Meliphi

            “Just press play.”

            “I don’t want to,” the man snapped and crossed his arms.

            Meliphi sighed. Humans were always infuriating, but somehow, dead ones were even worse. It was like they realized they had nothing left to lose and took it out on the poor incorporeal beings just trying to do their jobs. 

            “I don’t like it any more than you do,” Meliphi said, nudging the replay device toward the man whose name the being could no longer remember. “But I’d like to get home sometime before the next millennium.”

            The man’s lips pursed, and he hunched down in his chair. Meliphi was tempted to tell him he could die there if he was going to be this stubborn, but unfortunately…

            “It won’t be so bad,” Meliphi coaxed. “And then you can get out of this waiting room, this…” The being waved a hand at the blank whiteness. “Nothingness and on to” — The man’s eyes flickered to Meliphi. Curiosity. It always worked on humans. — “something else.” 

            The man humphed. 

            “Please?” Meliphi was desperate.

            The man sighed, and his arms dropped to his sides. “Why do I have to do this? Is this hell?”

            Meliphi burst out laughing, quickly stifling it behind a shimmering wing. “Sorry,” the being mumbled. “That heaven hell thing was all you guys. As if the entire divine doesn’t have better things to do than devote itself to your reward or punishment. No, this is purely for cataloguing purposes.”

            Meliphi nudged the replay device forward with another wing, offering what the being hoped was a friendly smile. The man sighed. “It’s just… a lot of it sucked. I don’t want to see it again, alright? Can’t you let me be dead in peace?”

            “Unfortunately, no. Look, I’d really love to do this with you all millennia, but I have other appointments, other people dying to see me.”

            “Hilarious,” the man muttered to Meliphi’s confusion. It was simply a fact. “Will you stay and watch with me at least?” he asked.

            Companionship, that strange human desire. It wasn’t standard, but why not if it got this over with sooner?

            Meliphi arranged next to the man, tucking wings and various other appendages into a semi-human sitting posture. “Let’s do this,” the being said with a grin.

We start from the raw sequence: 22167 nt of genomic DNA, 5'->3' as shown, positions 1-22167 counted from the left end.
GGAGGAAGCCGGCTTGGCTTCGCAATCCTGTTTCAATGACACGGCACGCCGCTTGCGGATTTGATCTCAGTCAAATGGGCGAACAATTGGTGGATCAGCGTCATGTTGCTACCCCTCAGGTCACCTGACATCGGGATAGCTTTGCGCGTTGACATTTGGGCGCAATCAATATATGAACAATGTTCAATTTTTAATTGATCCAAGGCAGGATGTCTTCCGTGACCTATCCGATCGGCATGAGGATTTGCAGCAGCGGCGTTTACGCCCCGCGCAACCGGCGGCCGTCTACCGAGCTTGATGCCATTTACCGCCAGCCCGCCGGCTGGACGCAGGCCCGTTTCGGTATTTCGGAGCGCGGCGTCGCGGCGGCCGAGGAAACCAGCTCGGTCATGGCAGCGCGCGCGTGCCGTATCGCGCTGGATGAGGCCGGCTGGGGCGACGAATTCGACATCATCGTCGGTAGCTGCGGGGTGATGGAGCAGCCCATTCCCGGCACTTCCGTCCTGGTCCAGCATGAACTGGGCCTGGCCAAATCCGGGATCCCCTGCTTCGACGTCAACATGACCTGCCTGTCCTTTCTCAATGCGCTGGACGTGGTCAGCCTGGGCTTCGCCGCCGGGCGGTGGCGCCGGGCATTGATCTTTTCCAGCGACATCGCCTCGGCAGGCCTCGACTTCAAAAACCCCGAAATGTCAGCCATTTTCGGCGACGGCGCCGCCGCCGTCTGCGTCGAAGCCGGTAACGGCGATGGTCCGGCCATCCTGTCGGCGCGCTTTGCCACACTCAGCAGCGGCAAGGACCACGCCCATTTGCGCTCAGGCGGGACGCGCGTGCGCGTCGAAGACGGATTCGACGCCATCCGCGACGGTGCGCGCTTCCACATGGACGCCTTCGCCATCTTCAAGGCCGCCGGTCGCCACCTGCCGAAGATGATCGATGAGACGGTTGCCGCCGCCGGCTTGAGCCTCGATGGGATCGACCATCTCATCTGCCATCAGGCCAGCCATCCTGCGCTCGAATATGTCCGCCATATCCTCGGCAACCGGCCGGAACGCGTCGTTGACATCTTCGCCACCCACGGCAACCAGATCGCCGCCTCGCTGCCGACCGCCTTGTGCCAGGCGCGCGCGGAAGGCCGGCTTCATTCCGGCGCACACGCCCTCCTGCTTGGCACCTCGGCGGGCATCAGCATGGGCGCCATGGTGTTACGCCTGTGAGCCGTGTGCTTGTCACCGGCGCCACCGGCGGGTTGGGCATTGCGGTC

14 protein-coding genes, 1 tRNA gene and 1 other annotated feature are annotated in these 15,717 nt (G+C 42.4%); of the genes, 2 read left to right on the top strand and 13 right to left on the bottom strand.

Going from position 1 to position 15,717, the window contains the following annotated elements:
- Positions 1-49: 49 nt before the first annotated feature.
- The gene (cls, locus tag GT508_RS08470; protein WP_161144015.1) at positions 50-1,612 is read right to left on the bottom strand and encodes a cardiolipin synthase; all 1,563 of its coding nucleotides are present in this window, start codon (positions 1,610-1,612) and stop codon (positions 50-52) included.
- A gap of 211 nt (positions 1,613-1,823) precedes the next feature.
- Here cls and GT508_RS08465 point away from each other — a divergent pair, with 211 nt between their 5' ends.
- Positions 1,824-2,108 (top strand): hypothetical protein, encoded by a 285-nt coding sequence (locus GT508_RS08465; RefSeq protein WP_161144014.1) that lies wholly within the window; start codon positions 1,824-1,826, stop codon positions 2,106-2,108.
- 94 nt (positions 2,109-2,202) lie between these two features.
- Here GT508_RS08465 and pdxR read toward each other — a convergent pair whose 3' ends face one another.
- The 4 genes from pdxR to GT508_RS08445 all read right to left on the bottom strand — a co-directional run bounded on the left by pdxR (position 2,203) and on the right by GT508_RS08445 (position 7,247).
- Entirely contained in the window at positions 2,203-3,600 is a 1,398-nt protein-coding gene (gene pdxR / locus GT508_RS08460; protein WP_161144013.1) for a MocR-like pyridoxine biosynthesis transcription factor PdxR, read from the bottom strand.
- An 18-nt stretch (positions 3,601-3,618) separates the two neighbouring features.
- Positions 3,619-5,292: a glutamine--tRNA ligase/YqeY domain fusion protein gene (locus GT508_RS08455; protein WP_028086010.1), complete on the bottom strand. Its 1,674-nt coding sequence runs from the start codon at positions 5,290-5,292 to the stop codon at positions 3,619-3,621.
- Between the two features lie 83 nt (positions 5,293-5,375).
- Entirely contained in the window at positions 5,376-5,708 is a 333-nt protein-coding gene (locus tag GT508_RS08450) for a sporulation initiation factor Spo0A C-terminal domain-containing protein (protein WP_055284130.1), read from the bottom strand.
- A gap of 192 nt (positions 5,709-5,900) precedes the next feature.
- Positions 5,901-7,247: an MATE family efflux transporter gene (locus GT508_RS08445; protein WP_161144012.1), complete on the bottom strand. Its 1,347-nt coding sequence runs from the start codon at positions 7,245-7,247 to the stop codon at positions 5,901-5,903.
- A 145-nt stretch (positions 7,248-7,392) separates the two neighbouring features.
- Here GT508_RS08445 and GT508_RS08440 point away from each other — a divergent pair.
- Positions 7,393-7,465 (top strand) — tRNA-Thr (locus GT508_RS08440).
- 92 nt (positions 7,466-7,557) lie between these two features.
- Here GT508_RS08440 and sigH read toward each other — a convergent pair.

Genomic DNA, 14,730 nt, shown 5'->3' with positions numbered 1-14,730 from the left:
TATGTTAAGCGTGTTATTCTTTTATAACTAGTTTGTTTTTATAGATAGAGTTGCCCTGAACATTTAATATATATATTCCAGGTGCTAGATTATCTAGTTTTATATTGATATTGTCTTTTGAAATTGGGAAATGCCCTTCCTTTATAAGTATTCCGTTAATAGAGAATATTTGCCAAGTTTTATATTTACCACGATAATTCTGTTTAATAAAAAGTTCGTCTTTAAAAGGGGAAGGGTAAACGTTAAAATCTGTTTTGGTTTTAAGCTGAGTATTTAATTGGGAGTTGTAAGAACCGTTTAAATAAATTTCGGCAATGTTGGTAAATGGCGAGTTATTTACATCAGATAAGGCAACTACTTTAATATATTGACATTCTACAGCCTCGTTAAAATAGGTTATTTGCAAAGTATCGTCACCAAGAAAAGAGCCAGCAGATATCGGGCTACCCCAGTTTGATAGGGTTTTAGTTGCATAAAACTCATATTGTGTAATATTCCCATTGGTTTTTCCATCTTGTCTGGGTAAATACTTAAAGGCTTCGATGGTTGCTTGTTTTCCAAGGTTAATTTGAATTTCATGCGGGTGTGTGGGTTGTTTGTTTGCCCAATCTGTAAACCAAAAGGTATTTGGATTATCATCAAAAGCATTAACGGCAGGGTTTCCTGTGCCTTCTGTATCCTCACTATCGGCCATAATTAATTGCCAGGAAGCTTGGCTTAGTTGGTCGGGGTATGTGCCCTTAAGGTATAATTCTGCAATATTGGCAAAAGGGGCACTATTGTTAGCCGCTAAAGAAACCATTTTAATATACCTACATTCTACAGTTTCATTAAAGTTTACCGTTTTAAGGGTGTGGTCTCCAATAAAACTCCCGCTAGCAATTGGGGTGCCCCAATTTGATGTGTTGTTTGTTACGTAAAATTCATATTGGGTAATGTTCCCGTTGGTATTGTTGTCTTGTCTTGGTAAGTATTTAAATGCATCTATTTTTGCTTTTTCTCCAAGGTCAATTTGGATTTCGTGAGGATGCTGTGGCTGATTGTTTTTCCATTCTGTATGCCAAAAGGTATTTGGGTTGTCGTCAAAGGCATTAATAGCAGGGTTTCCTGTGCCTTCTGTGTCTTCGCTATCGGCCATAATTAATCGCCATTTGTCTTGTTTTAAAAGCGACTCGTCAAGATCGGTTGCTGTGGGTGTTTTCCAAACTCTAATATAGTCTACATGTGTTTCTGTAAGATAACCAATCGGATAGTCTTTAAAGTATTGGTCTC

The man rolled his eyes before jamming the play button. 

            The screen flickered and went black. Meliphi’s seven eyes stared unblinkingly at it. The being had been ready to bail after year thirteen. Seventy-two more had followed. The man sighed.     

            “I… I’m sorry,” Meliphi said. “I know you said it sucked, but I… I had no idea.”

            “Eh, it wasn’t so bad. Seeing it all together like that… Damn, I did a lot.”

            Meliphi glanced over with three eyes to see him smiling. The being couldn’t even begin to understand this.

            “Would you do it again?” Meliphi asked quietly. “If you could.”

            The being always asked this question, but that was after the dead needing to be cataloged watched their lives replay while Meliphi’s seven eyes closed and the being’s consciousness popped over to the sixteenth dimension for some fresh air. Meliphi had never fully realized what the question meant.

            “I think I would,” the man said thoughtfully. “Except, maybe not that one day at the hardware store.”

            Meliphi grimaced. That was understandable.

            “Thank you,” the man said with a smile. “I think I’m ready to go now.”

            Meliphi nodded as the man next to him faded away into the something else. The being had always considered the Valori people of the Felta Galaxy, with their precognition and prehensile eye-stalks, to be as close to divinity as the universe came, but humans? Humans were the cockroaches of the universe, digging themselves in with remarkable stubbornness and continuing to exist even when all odds were against them. The being had never taken the time to consider what this meant, what such a life must be like. Earth was Time’s domain after all, and she was a merciful goddess of remarkable cruelty. Or a cruel goddess of incredible mercy. Meliphi was never sure which.

            The replay device pinged with a new arrival. Human. A young woman was sitting on the chair, wiping tears off her cheeks. Meliphi arranged into a sitting position next to her and held out one of many hands. “I’ll be right here,” the being said. “And when you’re ready, we’ll watch together.”


Photo Credit: https://commons.wikimedia.org/wiki/File:Hand_zur_Abmessung.jpg

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